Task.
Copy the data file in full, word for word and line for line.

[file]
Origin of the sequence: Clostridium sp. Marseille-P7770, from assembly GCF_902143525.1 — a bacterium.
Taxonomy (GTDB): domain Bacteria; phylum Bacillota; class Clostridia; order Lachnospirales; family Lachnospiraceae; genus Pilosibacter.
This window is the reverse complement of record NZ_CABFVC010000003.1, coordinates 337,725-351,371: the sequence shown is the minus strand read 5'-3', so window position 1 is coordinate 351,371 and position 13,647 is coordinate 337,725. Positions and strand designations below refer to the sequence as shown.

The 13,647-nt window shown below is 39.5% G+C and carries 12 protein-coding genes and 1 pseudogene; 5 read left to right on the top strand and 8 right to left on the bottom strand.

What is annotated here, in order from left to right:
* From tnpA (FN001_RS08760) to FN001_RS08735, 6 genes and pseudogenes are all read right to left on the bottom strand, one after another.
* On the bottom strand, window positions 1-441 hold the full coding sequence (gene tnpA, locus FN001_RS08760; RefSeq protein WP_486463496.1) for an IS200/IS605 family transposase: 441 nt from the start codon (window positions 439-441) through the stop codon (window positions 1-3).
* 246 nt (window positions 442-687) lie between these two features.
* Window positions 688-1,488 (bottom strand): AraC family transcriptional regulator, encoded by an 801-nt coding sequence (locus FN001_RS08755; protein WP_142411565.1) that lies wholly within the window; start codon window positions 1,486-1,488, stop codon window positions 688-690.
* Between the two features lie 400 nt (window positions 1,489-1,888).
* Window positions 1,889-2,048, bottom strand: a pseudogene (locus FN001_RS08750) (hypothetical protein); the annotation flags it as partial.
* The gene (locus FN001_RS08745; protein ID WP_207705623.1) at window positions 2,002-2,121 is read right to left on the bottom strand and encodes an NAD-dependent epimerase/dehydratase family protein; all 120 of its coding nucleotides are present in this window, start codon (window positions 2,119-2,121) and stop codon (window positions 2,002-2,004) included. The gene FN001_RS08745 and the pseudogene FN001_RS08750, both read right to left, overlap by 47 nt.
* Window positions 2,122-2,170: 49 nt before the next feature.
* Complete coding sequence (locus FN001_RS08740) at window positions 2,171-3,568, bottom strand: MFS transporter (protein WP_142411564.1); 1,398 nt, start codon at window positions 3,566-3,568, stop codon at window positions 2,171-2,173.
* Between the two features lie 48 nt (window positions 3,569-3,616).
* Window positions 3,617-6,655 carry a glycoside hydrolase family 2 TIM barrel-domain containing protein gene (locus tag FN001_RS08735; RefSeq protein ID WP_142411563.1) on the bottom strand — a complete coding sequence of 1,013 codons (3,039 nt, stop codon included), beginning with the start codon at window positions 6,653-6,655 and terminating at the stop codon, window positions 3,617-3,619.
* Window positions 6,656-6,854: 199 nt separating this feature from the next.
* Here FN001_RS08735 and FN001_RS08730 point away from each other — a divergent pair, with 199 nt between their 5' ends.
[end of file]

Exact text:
Origin of the sequence: Clostridium sp. Marseille-P7770, from assembly GCF_902143525.1 — a bacterium.
Taxonomy (GTDB): domain Bacteria; phylum Bacillota; class Clostridia; order Lachnospirales; family Lachnospiraceae; genus Pilosibacter.
This window is the reverse complement of record NZ_CABFVC010000003.1, coordinates 337,725-351,371: the sequence shown is the minus strand read 5'-3', so window position 1 is coordinate 351,371 and position 13,647 is coordinate 337,725. Positions and strand designations below refer to the sequence as shown.

The 13,647-nt window shown below is 39.5% G+C and carries 12 protein-coding genes and 1 pseudogene; 5 read left to right on the top strand and 8 right to left on the bottom strand.

What is annotated here, in order from left to right:
* From tnpA (FN001_RS08760) to FN001_RS08735, 6 genes and pseudogenes are all read right to left on the bottom strand, one after another.
* On the bottom strand, window positions 1-441 hold the full coding sequence (gene tnpA, locus FN001_RS08760; RefSeq protein WP_486463496.1) for an IS200/IS605 family transposase: 441 nt from the start codon (window positions 439-441) through the stop codon (window positions 1-3).
* 246 nt (window positions 442-687) lie between these two features.
* Window positions 688-1,488 (bottom strand): AraC family transcriptional regulator, encoded by an 801-nt coding sequence (locus FN001_RS08755; protein WP_142411565.1) that lies wholly within the window; start codon window positions 1,486-1,488, stop codon window positions 688-690.
* Between the two features lie 400 nt (window positions 1,489-1,888).
* Window positions 1,889-2,048, bottom strand: a pseudogene (locus FN001_RS08750) (hypothetical protein); the annotation flags it as partial.
* The gene (locus FN001_RS08745; protein ID WP_207705623.1) at window positions 2,002-2,121 is read right to left on the bottom strand and encodes an NAD-dependent epimerase/dehydratase family protein; all 120 of its coding nucleotides are present in this window, start codon (window positions 2,119-2,121) and stop codon (window positions 2,002-2,004) included. The gene FN001_RS08745 and the pseudogene FN001_RS08750, both read right to left, overlap by 47 nt.
* Window positions 2,122-2,170: 49 nt before the next feature.
* Complete coding sequence (locus FN001_RS08740) at window positions 2,171-3,568, bottom strand: MFS transporter (protein WP_142411564.1); 1,398 nt, start codon at window positions 3,566-3,568, stop codon at window positions 2,171-2,173.
* Between the two features lie 48 nt (window positions 3,569-3,616).
* Window positions 3,617-6,655 carry a glycoside hydrolase family 2 TIM barrel-domain containing protein gene (locus tag FN001_RS08735; RefSeq protein ID WP_142411563.1) on the bottom strand — a complete coding sequence of 1,013 codons (3,039 nt, stop codon included), beginning with the start codon at window positions 6,653-6,655 and terminating at the stop codon, window positions 3,617-3,619.
* Window positions 6,656-6,854: 199 nt separating this feature from the next.
* Here FN001_RS08735 and FN001_RS08730 point away from each other — a divergent pair, with 199 nt between their 5' ends.